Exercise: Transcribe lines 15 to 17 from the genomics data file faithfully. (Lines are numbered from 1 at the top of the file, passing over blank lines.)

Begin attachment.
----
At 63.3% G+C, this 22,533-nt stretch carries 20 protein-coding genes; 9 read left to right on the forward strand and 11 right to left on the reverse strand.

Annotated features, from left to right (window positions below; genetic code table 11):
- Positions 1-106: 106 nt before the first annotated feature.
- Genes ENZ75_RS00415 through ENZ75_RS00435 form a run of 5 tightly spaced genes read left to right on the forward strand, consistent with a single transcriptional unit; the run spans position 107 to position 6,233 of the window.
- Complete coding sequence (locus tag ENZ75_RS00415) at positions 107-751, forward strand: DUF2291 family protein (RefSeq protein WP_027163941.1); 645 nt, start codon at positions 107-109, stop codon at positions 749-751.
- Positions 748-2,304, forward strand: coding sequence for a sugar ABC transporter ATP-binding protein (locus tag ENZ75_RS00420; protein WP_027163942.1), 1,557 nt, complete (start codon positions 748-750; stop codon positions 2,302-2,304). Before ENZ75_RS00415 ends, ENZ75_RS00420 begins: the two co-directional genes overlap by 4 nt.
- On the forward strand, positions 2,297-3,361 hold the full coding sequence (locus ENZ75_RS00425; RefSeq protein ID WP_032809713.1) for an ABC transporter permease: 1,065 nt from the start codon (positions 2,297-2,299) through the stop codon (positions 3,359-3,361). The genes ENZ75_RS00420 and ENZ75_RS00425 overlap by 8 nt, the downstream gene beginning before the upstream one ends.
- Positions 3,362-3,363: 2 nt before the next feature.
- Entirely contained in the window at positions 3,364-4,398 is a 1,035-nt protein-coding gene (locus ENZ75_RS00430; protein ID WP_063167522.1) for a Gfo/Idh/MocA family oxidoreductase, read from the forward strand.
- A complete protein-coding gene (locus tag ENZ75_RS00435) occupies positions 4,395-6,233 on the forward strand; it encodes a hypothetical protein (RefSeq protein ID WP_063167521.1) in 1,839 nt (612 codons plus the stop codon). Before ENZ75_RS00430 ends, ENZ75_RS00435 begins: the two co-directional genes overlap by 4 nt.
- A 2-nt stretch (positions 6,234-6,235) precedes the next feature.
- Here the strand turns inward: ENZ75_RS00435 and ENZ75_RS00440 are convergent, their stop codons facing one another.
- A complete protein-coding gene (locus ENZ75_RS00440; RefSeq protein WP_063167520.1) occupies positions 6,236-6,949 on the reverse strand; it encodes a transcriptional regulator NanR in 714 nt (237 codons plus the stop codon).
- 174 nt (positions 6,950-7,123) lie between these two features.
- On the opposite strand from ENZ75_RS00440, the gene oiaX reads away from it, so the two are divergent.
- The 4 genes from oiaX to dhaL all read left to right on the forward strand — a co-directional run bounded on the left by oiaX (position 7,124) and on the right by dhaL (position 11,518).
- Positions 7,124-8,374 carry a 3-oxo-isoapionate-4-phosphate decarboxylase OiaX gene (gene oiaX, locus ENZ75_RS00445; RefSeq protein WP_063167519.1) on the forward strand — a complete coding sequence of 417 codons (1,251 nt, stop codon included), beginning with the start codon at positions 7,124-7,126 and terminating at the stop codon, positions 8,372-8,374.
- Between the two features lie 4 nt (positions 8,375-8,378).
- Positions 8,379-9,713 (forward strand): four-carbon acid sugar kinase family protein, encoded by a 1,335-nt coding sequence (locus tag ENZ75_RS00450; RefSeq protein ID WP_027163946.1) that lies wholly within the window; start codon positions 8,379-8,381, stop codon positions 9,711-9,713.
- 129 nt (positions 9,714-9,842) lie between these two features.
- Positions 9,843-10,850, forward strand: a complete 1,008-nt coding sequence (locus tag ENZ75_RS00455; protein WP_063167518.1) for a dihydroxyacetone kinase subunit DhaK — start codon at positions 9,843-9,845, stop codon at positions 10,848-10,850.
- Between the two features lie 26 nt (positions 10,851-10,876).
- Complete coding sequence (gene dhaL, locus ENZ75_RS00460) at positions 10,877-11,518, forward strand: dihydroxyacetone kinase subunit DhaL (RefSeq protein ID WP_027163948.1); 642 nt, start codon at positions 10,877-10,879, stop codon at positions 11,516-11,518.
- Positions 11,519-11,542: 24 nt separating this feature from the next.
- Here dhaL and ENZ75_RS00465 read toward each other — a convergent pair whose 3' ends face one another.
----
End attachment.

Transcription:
- On the opposite strand from ENZ75_RS00440, the gene oiaX reads away from it, so the two are divergent.
- The 4 genes from oiaX to dhaL all read left to right on the forward strand — a co-directional run bounded on the left by oiaX (position 7,124) and on the right by dhaL (position 11,518).
- Positions 7,124-8,374 carry a 3-oxo-isoapionate-4-phosphate decarboxylase OiaX gene (gene oiaX, locus ENZ75_RS00445; RefSeq protein WP_063167519.1) on the forward strand — a complete coding sequence of 417 codons (1,251 nt, stop codon included), beginning with the start codon at positions 7,124-7,126 and terminating at the stop codon, positions 8,372-8,374.